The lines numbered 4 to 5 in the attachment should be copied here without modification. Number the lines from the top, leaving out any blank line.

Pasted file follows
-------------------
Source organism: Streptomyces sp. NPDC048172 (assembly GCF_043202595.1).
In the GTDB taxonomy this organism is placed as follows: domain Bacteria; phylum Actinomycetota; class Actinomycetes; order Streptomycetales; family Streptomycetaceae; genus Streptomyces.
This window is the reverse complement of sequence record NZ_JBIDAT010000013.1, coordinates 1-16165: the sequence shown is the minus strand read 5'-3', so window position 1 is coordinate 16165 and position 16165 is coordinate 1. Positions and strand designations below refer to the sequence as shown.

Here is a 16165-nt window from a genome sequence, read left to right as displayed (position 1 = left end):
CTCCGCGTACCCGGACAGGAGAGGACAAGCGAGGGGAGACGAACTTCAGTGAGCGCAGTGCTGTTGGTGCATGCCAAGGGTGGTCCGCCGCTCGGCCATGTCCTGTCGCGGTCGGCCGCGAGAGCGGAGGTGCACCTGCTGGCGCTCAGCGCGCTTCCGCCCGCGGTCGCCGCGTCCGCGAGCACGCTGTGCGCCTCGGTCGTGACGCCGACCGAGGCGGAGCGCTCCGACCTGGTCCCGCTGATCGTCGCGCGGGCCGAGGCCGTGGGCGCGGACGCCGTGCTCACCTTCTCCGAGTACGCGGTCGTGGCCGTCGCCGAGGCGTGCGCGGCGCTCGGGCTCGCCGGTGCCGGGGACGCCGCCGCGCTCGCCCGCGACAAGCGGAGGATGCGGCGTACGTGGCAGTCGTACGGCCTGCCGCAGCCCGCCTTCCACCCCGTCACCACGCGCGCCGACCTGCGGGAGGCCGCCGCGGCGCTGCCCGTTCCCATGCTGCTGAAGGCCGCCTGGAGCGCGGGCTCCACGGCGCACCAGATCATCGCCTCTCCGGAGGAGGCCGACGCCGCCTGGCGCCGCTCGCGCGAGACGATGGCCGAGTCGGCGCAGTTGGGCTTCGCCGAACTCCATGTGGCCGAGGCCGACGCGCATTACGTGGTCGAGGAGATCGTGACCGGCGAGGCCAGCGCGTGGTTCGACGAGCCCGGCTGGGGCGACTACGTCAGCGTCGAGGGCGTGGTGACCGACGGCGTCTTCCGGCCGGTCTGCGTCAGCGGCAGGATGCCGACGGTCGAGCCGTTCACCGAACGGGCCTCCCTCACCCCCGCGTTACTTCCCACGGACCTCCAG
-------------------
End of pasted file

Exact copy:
Here is a 16165-nt window from a genome sequence, read left to right as displayed (position 1 = left end):
CTCCGCGTACCCGGACAGGAGAGGACAAGCGAGGGGAGACGAACTTCAGTGAGCGCAGTGCTGTTGGTGCATGCCAAGGGTGGTCCGCCGCTCGGCCATGTCCTGTCGCGGTCGGCCGCGAGAGCGGAGGTGCACCTGCTGGCGCTCAGCGCGCTTCCGCCCGCGGTCGCCGCGTCCGCGAGCACGCTGTGCGCCTCGGTCGTGACGCCGACCGAGGCGGAGCGCTCCGACCTGGTCCCGCTGATCGTCGCGCGGGCCGAGGCCGTGGGCGCGGACGCCGTGCTCACCTTCTCCGAGTACGCGGTCGTGGCCGTCGCCGAGGCGTGCGCGGCGCTCGGGCTCGCCGGTGCCGGGGACGCCGCCGCGCTCGCCCGCGACAAGCGGAGGATGCGGCGTACGTGGCAGTCGTACGGCCTGCCGCAGCCCGCCTTCCACCCCGTCACCACGCGCGCCGACCTGCGGGAGGCCGCCGCGGCGCTGCCCGTTCCCATGCTGCTGAAGGCCGCCTGGAGCGCGGGCTCCACGGCGCACCAGATCATCGCCTCTCCGGAGGAGGCCGACGCCGCCTGGCGCCGCTCGCGCGAGACGATGGCCGAGTCGGCGCAGTTGGGCTTCGCCGAACTCCATGTGGCCGAGGCCGACGCGCATTACGTGGTCGAGGAGATCGTGACCGGCGAGGCCAGCGCGTGGTTCGACGAGCCCGGCTGGGGCGACTACGTCAGCGTCGAGGGCGTGGTGACCGACGGCGTCTTCCGGCCGGTCTGCGTCAGCGGCAGGATGCCGACGGTCGAGCCGTTCACCGAACGGGCCTCCCTCACCCCCGCGTTACTTCCCACGGACCTCCAG